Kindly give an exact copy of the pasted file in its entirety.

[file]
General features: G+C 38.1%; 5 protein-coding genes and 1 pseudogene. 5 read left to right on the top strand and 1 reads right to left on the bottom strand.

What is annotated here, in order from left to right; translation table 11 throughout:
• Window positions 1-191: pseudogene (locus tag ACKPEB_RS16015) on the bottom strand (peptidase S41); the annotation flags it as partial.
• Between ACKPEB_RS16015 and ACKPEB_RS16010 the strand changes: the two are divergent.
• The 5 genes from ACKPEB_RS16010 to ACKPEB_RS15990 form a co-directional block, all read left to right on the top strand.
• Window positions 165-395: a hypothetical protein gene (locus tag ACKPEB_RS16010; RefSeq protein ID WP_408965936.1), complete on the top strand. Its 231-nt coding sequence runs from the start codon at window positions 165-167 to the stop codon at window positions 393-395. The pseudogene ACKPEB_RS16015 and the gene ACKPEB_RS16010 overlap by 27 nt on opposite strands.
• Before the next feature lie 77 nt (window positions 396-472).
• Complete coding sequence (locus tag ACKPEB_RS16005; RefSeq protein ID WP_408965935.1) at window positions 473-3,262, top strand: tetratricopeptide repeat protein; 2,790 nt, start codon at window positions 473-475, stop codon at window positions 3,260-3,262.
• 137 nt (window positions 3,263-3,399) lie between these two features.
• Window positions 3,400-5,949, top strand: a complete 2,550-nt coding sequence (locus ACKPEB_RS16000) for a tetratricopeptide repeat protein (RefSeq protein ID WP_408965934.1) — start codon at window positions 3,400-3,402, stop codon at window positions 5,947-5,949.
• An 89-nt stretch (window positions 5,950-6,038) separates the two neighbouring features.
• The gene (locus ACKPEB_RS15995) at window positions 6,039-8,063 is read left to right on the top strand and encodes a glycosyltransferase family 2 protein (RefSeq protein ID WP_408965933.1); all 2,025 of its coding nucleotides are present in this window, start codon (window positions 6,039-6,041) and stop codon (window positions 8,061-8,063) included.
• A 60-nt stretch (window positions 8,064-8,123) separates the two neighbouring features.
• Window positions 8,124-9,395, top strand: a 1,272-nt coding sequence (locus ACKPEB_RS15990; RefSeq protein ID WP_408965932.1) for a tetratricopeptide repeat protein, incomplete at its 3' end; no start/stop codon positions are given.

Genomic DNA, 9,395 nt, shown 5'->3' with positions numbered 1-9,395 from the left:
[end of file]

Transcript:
General features: G+C 38.1%; 5 protein-coding genes and 1 pseudogene. 5 read left to right on the top strand and 1 reads right to left on the bottom strand.

What is annotated here, in order from left to right; translation table 11 throughout:
• Window positions 1-191: pseudogene (locus tag ACKPEB_RS16015) on the bottom strand (peptidase S41); the annotation flags it as partial.
• Between ACKPEB_RS16015 and ACKPEB_RS16010 the strand changes: the two are divergent.
• The 5 genes from ACKPEB_RS16010 to ACKPEB_RS15990 form a co-directional block, all read left to right on the top strand.
• Window positions 165-395: a hypothetical protein gene (locus tag ACKPEB_RS16010; RefSeq protein ID WP_408965936.1), complete on the top strand. Its 231-nt coding sequence runs from the start codon at window positions 165-167 to the stop codon at window positions 393-395. The pseudogene ACKPEB_RS16015 and the gene ACKPEB_RS16010 overlap by 27 nt on opposite strands.
• Before the next feature lie 77 nt (window positions 396-472).
• Complete coding sequence (locus tag ACKPEB_RS16005; RefSeq protein ID WP_408965935.1) at window positions 473-3,262, top strand: tetratricopeptide repeat protein; 2,790 nt, start codon at window positions 473-475, stop codon at window positions 3,260-3,262.
• 137 nt (window positions 3,263-3,399) lie between these two features.
• Window positions 3,400-5,949, top strand: a complete 2,550-nt coding sequence (locus ACKPEB_RS16000) for a tetratricopeptide repeat protein (RefSeq protein ID WP_408965934.1) — start codon at window positions 3,400-3,402, stop codon at window positions 5,947-5,949.
• An 89-nt stretch (window positions 5,950-6,038) separates the two neighbouring features.
• The gene (locus ACKPEB_RS15995) at window positions 6,039-8,063 is read left to right on the top strand and encodes a glycosyltransferase family 2 protein (RefSeq protein ID WP_408965933.1); all 2,025 of its coding nucleotides are present in this window, start codon (window positions 6,039-6,041) and stop codon (window positions 8,061-8,063) included.
• A 60-nt stretch (window positions 8,064-8,123) separates the two neighbouring features.
• Window positions 8,124-9,395, top strand: a 1,272-nt coding sequence (locus ACKPEB_RS15990; RefSeq protein ID WP_408965932.1) for a tetratricopeptide repeat protein, incomplete at its 3' end; no start/stop codon positions are given.

Genomic DNA, 9,395 nt, shown 5'->3' with positions numbered 1-9,395 from the left: